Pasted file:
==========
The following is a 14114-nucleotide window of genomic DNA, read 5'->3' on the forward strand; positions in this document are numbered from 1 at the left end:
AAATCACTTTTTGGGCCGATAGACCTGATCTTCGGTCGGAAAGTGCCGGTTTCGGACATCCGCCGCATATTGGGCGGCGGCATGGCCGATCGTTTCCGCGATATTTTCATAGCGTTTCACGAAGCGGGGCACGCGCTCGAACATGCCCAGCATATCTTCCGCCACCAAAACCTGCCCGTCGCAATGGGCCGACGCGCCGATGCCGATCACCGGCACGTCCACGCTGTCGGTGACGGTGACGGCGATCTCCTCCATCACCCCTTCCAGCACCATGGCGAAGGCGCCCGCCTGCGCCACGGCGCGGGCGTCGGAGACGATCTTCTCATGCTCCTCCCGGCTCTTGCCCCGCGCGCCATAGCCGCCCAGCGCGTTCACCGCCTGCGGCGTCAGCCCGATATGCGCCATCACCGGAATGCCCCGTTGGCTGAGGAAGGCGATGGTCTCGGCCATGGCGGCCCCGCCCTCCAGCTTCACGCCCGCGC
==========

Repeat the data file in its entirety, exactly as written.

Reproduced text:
The following is a 14114-nucleotide window of genomic DNA, read 5'->3' on the forward strand; positions in this document are numbered from 1 at the left end:
AAATCACTTTTTGGGCCGATAGACCTGATCTTCGGTCGGAAAGTGCCGGTTTCGGACATCCGCCGCATATTGGGCGGCGGCATGGCCGATCGTTTCCGCGATATTTTCATAGCGTTTCACGAAGCGGGGCACGCGCTCGAACATGCCCAGCATATCTTCCGCCACCAAAACCTGCCCGTCGCAATGGGCCGACGCGCCGATGCCGATCACCGGCACGTCCACGCTGTCGGTGACGGTGACGGCGATCTCCTCCATCACCCCTTCCAGCACCATGGCGAAGGCGCCCGCCTGCGCCACGGCGCGGGCGTCGGAGACGATCTTCTCATGCTCCTCCCGGCTCTTGCCCCGCGCGCCATAGCCGCCCAGCGCGTTCACCGCCTGCGGCGTCAGCCCGATATGCGCCATCACCGGAATGCCCCGTTGGCTGAGGAAGGCGATGGTCTCGGCCATGGCGGCCCCGCCCTCCAGCTTCACGCCCGCGC